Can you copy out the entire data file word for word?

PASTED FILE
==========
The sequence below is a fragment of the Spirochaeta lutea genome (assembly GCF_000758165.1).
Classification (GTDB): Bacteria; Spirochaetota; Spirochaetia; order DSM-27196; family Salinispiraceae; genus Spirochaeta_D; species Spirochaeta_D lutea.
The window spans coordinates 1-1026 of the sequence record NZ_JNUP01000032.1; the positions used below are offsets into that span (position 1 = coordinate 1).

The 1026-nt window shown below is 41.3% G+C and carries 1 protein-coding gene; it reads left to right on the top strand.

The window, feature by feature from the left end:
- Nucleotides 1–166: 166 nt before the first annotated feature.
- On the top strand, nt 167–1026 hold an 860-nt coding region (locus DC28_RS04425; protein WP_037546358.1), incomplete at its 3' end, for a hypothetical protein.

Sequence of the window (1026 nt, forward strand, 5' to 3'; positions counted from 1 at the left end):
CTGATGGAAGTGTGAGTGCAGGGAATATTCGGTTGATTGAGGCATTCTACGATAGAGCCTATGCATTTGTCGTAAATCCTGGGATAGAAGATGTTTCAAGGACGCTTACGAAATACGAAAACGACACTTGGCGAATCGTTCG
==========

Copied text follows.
The sequence below is a fragment of the Spirochaeta lutea genome (assembly GCF_000758165.1).
Classification (GTDB): Bacteria; Spirochaetota; Spirochaetia; order DSM-27196; family Salinispiraceae; genus Spirochaeta_D; species Spirochaeta_D lutea.
The window spans coordinates 1-1026 of the sequence record NZ_JNUP01000032.1; the positions used below are offsets into that span (position 1 = coordinate 1).

The 1026-nt window shown below is 41.3% G+C and carries 1 protein-coding gene; it reads left to right on the top strand.

The window, feature by feature from the left end:
- Nucleotides 1–166: 166 nt before the first annotated feature.
- On the top strand, nt 167–1026 hold an 860-nt coding region (locus DC28_RS04425; protein WP_037546358.1), incomplete at its 3' end, for a hypothetical protein.

Sequence of the window (1026 nt, forward strand, 5' to 3'; positions counted from 1 at the left end):
CTGATGGAAGTGTGAGTGCAGGGAATATTCGGTTGATTGAGGCATTCTACGATAGAGCCTATGCATTTGTCGTAAATCCTGGGATAGAAGATGTTTCAAGGACGCTTACGAAATACGAAAACGACACTTGGCGAATCGTTCG